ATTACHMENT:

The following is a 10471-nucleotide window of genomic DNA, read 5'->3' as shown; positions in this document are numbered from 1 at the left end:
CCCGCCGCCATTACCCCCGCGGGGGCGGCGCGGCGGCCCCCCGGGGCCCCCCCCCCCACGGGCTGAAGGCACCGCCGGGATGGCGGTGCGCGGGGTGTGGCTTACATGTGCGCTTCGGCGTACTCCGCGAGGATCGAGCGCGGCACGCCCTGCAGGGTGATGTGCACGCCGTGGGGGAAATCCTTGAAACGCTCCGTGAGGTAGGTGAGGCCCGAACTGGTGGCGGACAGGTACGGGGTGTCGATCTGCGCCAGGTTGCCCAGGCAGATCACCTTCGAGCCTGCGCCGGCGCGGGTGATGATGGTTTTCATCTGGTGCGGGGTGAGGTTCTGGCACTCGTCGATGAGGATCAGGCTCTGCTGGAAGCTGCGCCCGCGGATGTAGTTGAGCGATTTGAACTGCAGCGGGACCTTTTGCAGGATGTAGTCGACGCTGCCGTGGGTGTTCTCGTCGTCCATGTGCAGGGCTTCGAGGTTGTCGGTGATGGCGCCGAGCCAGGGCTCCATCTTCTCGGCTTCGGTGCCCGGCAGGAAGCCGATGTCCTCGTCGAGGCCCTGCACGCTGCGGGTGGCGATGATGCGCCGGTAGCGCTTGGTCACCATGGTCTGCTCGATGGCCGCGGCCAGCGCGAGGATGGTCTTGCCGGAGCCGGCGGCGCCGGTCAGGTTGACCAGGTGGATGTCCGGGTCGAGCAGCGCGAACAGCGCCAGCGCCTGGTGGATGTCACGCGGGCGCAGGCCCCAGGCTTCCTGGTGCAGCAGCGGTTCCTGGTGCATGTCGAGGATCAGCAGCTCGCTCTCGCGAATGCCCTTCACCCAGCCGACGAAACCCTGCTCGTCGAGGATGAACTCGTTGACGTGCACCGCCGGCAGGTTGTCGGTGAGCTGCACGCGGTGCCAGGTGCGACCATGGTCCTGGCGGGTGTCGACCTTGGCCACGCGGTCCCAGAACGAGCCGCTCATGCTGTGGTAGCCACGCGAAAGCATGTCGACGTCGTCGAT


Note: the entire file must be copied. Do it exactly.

The following is a 10471-nucleotide window of genomic DNA, read 5'->3' as shown; positions in this document are numbered from 1 at the left end:
CCCGCCGCCATTACCCCCGCGGGGGCGGCGCGGCGGCCCCCCGGGGCCCCCCCCCCCACGGGCTGAAGGCACCGCCGGGATGGCGGTGCGCGGGGTGTGGCTTACATGTGCGCTTCGGCGTACTCCGCGAGGATCGAGCGCGGCACGCCCTGCAGGGTGATGTGCACGCCGTGGGGGAAATCCTTGAAACGCTCCGTGAGGTAGGTGAGGCCCGAACTGGTGGCGGACAGGTACGGGGTGTCGATCTGCGCCAGGTTGCCCAGGCAGATCACCTTCGAGCCTGCGCCGGCGCGGGTGATGATGGTTTTCATCTGGTGCGGGGTGAGGTTCTGGCACTCGTCGATGAGGATCAGGCTCTGCTGGAAGCTGCGCCCGCGGATGTAGTTGAGCGATTTGAACTGCAGCGGGACCTTTTGCAGGATGTAGTCGACGCTGCCGTGGGTGTTCTCGTCGTCCATGTGCAGGGCTTCGAGGTTGTCGGTGATGGCGCCGAGCCAGGGCTCCATCTTCTCGGCTTCGGTGCCCGGCAGGAAGCCGATGTCCTCGTCGAGGCCCTGCACGCTGCGGGTGGCGATGATGCGCCGGTAGCGCTTGGTCACCATGGTCTGCTCGATGGCCGCGGCCAGCGCGAGGATGGTCTTGCCGGAGCCGGCGGCGCCGGTCAGGTTGACCAGGTGGATGTCCGGGTCGAGCAGCGCGAACAGCGCCAGCGCCTGGTGGATGTCACGCGGGCGCAGGCCCCAGGCTTCCTGGTGCAGCAGCGGTTCCTGGTGCATGTCGAGGATCAGCAGCTCGCTCTCGCGAATGCCCTTCACCCAGCCGACGAAACCCTGCTCGTCGAGGATGAACTCGTTGACGTGCACCGCCGGCAGGTTGTCGGTGAGCTGCACGCGGTGCCAGGTGCGACCATGGTCCTGGCGGGTGTCGACCTTGGCCACGCGGTCCCAGAACGAGCCGCTCATGCTGTGGTAGCCACGCGAAAGCATGTCGACGTCGTCGAT